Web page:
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10 Holiday Mains That Aren’t Turkey, Turkey, and More Turkey

a person carrying a roasted ham, fresh from the oven
Rawpixel.com/Shutterstock

Some call it American heresy, but we have to say it: you don’t have to serve turkey on Thanksgiving.  Before you grab a pitchfork in protest, check out these 10, holiday-appropriate entrees. Who knows? You might decide there are indeed better options than turkey, turkey, or more turkey.

Beef & Pork

a Jack Daniel's glazed holiday ham
The Spruce Eats

Roasted Beef Tenderloin Wrapped in Bacon / Brian LeatartSecond only to turkey on American tables is the ever-gorgeous glazed ham. And behind that comes the stately Prime Rib Roast.  Both are excellent options, no feathers in sight. But your beef and pork options don’t end there. Pork roasts and beef tenderloins make for incredible main dishes too!
Jack Daniels Glazed Ham: Because one sure way to improve a ham is to add Jack Daniel’s.

Get the Recipe: The Spruce Eats Glazed Ham


Slow Roasted Pork With Komquats: For the less traditionally minded, this unique take on a pork roast is perfect for holiday feasting.

Get the Recipe: Martha Stewart’s Slow Roasted Pork Roast


Prime Rib Roast: We don’t see anyone mourning a lack of poultry when Prime Rib is on the table. Just don’t forget the horseradish!

Get the Recipe: Tasty’s Prime Rib Roast


Bacon-Wrapped Tenderloin: As if a beef tenderloin wasn’t delicious enough, this bacon-wrapped take will make your family swoon!

Get the Recipe: Epicurious Bacon-Wrapped Tenderloin

Seafood

Whole Roasted Branzino
FoodNetwork.com

A lot of love for turkey stems for how gorgeous it looks, whole-roasted, and centered on the table.  If looks are a factor in what you’re cooking, though, it’d be a crime not to at least consider one of these seafood stunners.
Brazilian Shrimp Stuffed Pumpkins:  These might be a bit labor-intensive, and best for a small crowd, but the result is undoubtedly eye-catching. Bright red shrimp amongst creamy orange pumpkin is gorgeous, and serving each guest their own gourd is just plain fun.

Get the Recipe: Adore Foods Shrimp Stuffed Pumpkins


Tangerine and Herb Whole Branzino:  Some may find serving a whole fish, eyes and all, to be a bit macabre. But, we think it’s the perfect centerpiece. To ensure it tastes as good as it looks, make sure you source the freshest Branzino you can find.

Get the Recipe: Food Network’s Whole Branzino

Poultry …that Doesn’t Gobble

a delicious roast duck resting on a bed of vegetables
JuliasAlbum

You can avoid turkey and still serve a bird. Try chicken or duck! Both are great options, especially if you’ve got a smaller crowd. For a larger gathering, roast two birds. Or roast one, and add in a seafood entree to go with it!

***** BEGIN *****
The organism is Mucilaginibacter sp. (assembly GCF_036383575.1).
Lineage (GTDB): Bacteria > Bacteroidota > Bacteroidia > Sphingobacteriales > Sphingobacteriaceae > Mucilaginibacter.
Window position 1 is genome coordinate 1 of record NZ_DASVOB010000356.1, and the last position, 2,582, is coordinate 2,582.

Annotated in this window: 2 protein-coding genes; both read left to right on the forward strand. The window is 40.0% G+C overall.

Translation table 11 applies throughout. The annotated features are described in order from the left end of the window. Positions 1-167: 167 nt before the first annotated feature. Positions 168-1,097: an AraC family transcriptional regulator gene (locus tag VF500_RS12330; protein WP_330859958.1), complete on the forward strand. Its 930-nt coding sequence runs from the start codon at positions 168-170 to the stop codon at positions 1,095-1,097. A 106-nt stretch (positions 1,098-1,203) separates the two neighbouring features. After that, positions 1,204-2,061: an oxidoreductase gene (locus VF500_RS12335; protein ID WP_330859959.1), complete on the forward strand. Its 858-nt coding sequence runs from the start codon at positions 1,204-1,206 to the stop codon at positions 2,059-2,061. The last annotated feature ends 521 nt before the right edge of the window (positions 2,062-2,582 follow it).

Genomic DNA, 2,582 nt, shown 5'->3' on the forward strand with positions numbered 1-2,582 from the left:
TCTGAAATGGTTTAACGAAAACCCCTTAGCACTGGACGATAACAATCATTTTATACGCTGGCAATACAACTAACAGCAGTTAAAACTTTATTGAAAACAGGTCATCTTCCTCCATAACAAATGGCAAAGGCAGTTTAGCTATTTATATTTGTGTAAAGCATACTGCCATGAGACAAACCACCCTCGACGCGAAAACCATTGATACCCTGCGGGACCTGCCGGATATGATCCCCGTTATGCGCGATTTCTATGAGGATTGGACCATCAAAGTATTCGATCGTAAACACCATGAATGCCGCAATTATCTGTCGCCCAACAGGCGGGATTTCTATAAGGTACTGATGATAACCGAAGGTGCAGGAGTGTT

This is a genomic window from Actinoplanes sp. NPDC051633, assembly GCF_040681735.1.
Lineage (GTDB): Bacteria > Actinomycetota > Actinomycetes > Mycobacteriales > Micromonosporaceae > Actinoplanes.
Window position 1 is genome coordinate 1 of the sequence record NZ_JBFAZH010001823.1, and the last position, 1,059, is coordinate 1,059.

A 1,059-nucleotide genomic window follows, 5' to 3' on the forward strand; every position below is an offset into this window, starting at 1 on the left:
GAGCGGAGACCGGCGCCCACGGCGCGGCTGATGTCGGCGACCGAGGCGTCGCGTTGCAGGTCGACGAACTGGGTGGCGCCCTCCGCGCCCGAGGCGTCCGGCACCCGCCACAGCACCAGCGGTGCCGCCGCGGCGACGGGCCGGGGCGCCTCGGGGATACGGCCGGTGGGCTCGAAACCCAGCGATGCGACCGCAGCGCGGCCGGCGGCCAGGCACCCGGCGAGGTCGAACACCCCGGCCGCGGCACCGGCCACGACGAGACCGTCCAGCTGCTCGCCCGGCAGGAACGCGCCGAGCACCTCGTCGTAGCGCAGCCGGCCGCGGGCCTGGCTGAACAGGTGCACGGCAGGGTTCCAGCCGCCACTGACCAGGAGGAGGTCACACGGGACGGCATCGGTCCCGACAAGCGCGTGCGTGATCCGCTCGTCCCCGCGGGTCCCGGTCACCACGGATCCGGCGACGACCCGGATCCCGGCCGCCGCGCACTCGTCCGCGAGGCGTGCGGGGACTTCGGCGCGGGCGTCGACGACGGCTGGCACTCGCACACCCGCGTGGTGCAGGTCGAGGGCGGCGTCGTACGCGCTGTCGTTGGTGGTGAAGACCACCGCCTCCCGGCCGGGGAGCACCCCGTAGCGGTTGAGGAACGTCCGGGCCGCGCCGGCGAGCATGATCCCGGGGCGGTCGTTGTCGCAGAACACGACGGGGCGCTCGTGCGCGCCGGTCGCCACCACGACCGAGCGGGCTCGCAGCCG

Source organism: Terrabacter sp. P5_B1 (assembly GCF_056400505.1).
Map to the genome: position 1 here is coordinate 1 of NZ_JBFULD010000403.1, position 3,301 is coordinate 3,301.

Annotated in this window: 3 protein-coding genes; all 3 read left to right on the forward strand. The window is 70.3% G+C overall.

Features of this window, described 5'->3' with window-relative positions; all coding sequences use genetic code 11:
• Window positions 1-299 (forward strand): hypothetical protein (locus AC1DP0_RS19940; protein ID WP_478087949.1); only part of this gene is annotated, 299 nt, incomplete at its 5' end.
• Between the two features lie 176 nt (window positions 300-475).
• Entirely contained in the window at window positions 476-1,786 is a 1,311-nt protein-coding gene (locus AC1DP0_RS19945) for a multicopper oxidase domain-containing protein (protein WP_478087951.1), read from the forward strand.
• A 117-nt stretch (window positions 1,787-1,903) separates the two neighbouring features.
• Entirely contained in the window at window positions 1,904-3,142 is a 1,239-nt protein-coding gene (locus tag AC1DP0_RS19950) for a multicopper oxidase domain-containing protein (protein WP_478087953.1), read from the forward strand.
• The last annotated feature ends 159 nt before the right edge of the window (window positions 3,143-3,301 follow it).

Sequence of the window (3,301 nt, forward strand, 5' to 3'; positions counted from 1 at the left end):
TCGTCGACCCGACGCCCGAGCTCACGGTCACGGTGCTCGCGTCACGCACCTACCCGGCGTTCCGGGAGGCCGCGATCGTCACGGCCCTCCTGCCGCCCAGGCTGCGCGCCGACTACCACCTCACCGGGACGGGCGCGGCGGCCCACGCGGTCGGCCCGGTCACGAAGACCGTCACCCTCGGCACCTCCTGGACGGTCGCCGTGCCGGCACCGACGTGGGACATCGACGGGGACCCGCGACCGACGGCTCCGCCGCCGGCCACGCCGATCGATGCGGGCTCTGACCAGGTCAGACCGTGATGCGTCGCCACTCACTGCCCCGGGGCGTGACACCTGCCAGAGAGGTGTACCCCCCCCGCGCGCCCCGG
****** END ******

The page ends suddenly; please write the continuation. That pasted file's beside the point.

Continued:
Julia’s Famous Roast Chicken: If you must serve chicken, make sure it’s Julia’s.  Julia Child’s 1961 Mastering the Art of French Cooking is still a classic for many reasons, and her roast chicken recipe is one of them.

Get the Recipe: Food and Wine – Julia’s Roast Chicken


Roast Duck: The honey-balsamic glaze on this bird makes for a captivating centerpiece. If you can’t find a whole duck at your local grocer, try the nearest Asian market.

Get the Recipe: Julia’s Album- Roast Duck

Vegetarian

Vegetable Wellington
makeitgrateful.com

Sure, you can order a tofurky, but you don’t need to limit yourself to fried tempeh. Instead, try one of these hearty, but festive, vegetarian entrees.
Vegetable Wellingtons: Wrap anything in puff pastry, and we’re instant fans.

Get the Recipe: Make it Grateful Vegetable Wellingtons


The Butternut Vegducken: It might take longer to piece this one together, but it’s sure to impress even the meat-eaters at the table.

Get the Recipe: Epicurious Butternut Vegducken


So it all comes down to this:  if you don’t like turkey, don’t make a turkey! Tradition shouldn’t always dictate the menu, especially when there are so many other delicious options. And really, isn’t the point of the day to spend time with those you love? It seems to us like turkey is hardly a requirement. 

Lauren Sakiyama Lauren Sakiyama
Lauren Sakiyama is a freelance writer with over a decade of experience in the hospitality industry. She has managed restaurants, country clubs, and large-scale event operations, but her passion has always been about the food. Read Full Bio »

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